Thu, 04 Mar 1999

Armed Forces to segregate clashing parties in Ambon

JAKARTA (JP): A senior military officer called on Wednesday for the establishment of a demarcation line to separate conflicting parties in Ambon as fresh protests mounted over Monday's shooting incident in Ahuru village in the Maluku capital.

Governor of the National Resilience Institute Lt. Gen. Agum Gumelar told a hearing with the House of Representatives Commission I on security, defense and political affairs that physical separation was a must in order to prevent the religious conflicts in the riot-torn city from worsening.

"In the short term at least separation of the Muslims and Christians has to be effected. The Armed Forces is expected to stand in the middle of the two conflicting groups and play a mediatory role," Agum said.

The presence of security forces is now aimed at preventing any meeting between the two conflicting parties, other than to restore the order, according to Agum.

Secretary general of the National Defense and Security Council Lt. Gen. Arifin Tarigan and former Army chief and home affairs minister Gen. (ret) Rudini, who accompanied Agum in the hearing, supported Agum's suggestion.

Rudini said massive exoduses of people of the same religion would sooner or later result in geographical separation of the conflicting sides.

Meanwhile pressures mounted on Wednesday on the Armed Forces to probe the Monday shooting allegedly involving police. A number of Muslims were killed in the incident.

Some 1,000 students grouped in the Indonesian Muslims Action Student Front (KAMMI) staged a rally in front of the Ministry of Defense and Security office on Jl. Medan Merdeka Barat, Central Jakarta. They called on Minister of Defense and Security/Armed Forces Commander Wiranto to catch the culprits and uncover the causes of the riots, which have been underway for more than one month.

"It is better for all the nation's leaders to go to Ambon and arrange a peace settlement among the people," group leader Fitra Arsil said.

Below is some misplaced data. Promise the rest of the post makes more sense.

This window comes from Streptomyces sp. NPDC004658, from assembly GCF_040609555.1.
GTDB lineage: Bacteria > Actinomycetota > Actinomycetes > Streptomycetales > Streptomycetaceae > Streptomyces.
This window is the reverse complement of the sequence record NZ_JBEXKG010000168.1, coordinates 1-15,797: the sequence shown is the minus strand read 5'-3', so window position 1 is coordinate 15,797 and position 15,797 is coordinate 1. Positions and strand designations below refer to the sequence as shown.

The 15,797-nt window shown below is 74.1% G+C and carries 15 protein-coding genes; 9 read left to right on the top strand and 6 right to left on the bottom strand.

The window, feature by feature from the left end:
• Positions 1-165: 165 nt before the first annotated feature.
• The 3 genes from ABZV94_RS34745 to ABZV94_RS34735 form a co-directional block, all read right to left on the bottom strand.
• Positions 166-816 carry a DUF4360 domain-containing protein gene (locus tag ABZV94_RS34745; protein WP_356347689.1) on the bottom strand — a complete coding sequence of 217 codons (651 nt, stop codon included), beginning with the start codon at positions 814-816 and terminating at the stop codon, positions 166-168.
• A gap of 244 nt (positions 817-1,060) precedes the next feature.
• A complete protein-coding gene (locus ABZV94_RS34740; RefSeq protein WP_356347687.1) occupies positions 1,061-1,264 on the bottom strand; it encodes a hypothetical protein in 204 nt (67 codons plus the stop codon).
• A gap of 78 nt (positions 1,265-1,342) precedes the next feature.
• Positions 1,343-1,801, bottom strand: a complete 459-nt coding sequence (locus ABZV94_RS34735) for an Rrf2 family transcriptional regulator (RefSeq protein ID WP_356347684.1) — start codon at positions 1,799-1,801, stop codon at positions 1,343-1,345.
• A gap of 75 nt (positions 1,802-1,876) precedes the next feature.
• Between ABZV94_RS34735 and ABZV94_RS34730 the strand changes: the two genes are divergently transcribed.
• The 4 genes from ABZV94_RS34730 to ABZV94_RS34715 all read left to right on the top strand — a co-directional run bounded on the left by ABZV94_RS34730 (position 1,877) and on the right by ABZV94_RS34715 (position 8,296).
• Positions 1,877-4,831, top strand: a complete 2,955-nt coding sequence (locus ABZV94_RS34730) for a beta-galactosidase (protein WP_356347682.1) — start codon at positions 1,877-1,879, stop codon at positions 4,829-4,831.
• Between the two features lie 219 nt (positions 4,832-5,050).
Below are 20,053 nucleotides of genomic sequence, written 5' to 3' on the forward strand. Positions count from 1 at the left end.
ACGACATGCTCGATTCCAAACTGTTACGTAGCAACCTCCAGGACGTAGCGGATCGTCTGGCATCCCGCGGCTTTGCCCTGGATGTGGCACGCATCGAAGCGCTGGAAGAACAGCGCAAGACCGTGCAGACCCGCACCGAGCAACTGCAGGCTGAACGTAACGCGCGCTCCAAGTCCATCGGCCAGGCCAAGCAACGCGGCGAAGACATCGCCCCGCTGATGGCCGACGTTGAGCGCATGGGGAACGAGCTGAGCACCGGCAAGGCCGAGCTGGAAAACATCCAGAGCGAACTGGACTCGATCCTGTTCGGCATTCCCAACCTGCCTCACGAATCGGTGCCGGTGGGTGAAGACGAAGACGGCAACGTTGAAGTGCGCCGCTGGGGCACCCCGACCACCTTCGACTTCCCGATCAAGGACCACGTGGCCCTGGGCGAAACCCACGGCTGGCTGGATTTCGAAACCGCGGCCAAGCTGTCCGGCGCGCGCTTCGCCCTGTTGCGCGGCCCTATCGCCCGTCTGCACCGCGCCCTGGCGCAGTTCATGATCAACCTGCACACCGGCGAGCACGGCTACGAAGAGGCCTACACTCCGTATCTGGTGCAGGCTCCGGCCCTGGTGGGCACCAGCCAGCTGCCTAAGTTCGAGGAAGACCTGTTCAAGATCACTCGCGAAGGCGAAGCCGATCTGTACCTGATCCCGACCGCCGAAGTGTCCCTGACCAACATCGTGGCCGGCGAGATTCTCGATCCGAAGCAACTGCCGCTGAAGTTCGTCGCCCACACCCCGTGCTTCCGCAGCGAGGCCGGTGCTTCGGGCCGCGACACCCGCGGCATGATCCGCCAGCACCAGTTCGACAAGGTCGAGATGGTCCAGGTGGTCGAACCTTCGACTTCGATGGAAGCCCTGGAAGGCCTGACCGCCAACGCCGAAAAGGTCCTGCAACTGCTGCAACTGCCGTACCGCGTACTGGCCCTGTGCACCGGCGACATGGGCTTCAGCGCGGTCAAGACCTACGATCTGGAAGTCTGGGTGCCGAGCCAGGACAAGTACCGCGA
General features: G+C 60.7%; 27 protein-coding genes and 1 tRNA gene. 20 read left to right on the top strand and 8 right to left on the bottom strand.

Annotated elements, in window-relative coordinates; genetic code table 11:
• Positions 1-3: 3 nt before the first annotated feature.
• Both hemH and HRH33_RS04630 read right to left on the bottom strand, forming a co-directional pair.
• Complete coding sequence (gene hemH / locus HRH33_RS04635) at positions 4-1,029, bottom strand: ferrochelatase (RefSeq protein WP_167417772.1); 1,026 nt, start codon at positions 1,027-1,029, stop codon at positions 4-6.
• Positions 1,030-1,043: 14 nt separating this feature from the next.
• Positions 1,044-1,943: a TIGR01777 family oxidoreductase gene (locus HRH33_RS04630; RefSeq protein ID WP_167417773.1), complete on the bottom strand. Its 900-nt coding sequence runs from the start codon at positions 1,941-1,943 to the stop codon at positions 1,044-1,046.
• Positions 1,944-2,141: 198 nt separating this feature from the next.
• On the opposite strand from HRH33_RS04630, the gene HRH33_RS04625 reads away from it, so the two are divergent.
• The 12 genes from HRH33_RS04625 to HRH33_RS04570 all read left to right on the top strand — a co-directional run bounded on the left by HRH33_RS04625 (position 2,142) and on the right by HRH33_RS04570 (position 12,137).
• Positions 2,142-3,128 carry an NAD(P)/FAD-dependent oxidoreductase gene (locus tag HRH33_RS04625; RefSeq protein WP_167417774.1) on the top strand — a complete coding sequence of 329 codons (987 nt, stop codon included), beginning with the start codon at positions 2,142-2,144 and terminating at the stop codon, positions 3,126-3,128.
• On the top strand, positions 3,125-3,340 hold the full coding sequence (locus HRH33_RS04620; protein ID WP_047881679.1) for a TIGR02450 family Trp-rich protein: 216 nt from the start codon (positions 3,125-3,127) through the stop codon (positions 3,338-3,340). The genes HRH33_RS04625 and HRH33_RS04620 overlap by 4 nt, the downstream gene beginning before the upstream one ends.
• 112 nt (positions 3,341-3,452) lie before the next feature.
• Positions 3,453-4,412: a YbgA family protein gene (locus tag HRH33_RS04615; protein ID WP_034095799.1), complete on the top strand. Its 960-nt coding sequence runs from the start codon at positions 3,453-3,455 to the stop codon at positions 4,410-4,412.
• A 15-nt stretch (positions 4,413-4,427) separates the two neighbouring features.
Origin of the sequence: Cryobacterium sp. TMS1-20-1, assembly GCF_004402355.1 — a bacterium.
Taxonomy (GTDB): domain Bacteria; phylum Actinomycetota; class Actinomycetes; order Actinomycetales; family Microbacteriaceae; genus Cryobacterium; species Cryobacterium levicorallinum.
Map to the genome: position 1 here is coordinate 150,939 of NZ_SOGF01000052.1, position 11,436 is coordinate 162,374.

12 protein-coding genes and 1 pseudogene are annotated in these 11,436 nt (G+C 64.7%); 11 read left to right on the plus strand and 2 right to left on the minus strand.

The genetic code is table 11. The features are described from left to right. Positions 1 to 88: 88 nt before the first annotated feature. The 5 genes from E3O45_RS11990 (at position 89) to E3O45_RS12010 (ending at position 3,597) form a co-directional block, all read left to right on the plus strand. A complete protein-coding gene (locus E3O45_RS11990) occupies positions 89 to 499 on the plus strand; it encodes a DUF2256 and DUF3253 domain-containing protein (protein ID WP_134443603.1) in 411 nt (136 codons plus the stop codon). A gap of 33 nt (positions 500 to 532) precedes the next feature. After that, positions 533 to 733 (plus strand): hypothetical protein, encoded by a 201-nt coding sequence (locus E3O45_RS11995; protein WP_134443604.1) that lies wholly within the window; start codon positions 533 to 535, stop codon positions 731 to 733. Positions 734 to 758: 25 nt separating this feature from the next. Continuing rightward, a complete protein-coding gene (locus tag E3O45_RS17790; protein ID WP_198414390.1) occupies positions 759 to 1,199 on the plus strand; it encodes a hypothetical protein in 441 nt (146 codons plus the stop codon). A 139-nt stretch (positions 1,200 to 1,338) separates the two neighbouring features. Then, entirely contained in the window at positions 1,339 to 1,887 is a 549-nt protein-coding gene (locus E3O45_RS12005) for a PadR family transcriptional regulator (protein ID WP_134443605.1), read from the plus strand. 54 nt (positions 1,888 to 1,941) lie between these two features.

Later in the day at the same spot a group of 100 Ambon people living in Jakarta followed suit. The group, calling themselves the Forum Suara Rakyat Maluku (Voice of the Mollucan People's Forum), urged the Armed Forces to take fast and concrete actions.

The forum coordinator, Christ Latuperissa, said they expected to hear Wiranto's response within two weeks.

In Bandung, some 150 volunteers grouped in the Gerakan Pemuda Islam (Islamic Youth Movement) announced they were set for a holy war in Ambon. According to group leader Yatno Abdullah, the youths are being trained in Sukabumi and Bandung.

"We have sent one of our female members to Ambon and she regularly reports any atrocities there," Yatno told reporters during the group's rally at the local police headquarters.

In Bogor, West Java, 500 students grouped in the Forum Baranang Siang or Forum Badar held a rally on the Bogor Institute of Agriculture campus, condemning the continuing fray in Ambon.

"We call on all Muslims to unite.. and for all people to restrain themselves so they are not easily provoked by rumors intended to divert our sweeping reform movement," forum coordinator, Akbar, said.

Another student rally took place in Semarang, Central Java when 100 students of diversified groups, including KAMMI and the local Teachers Training Institute, gathered at the Central Java Police headquarters to call for Wiranto's resignation.

The students said Wiranto had failed to maintain order in the country. "ABRI (the Armed Forces) must be held responsible for all of the things which have happened in Ambon," the protesters shouted.

The students also asked for the political elites not to further provoke and engineer conflicts but to pool donations for the victims of the Ambon riots instead.

Separately in Medan, North Sumatra, hundreds of students went to the North Sumatra Police headquarters to read out a statement of their concern over the Monday shooting in front of North Sumatra Police chief Brig. Gen. Sutiyono. The rally caused heavy traffic congestion in the area.

In its media release, the Justice Party urged Muslims in troubled Maluku province to defend themselves against the enemy by arming themselves.

"Self-defense is a human right," the party's president Nur Mahmudi Ismail said.

Chairman of Muhammadiyah Syafii Maarif in a press release quoted by Antara condemned the Monday incident and called on all Muslims to take concrete actions in helping the victims of the ongoing conflicts in the troubled province.

Meanwhile, Indonesian Communion of Churches (PGI) slammed inaccurate, widely-publicized information about conflicts occurring in Maluku province. The PGI Crisis Center expressed in a statement Wednesday dismay about unbalanced media reports that would "mislead the public and Indonesian political community in particular."

In another related development, chairman of National Mandate Party (PAN) Amien Rais said in Kudus, Central Java, that he was ready to mediate in the clash if local residents there wanted him to do so. (edt/43/21/24/har)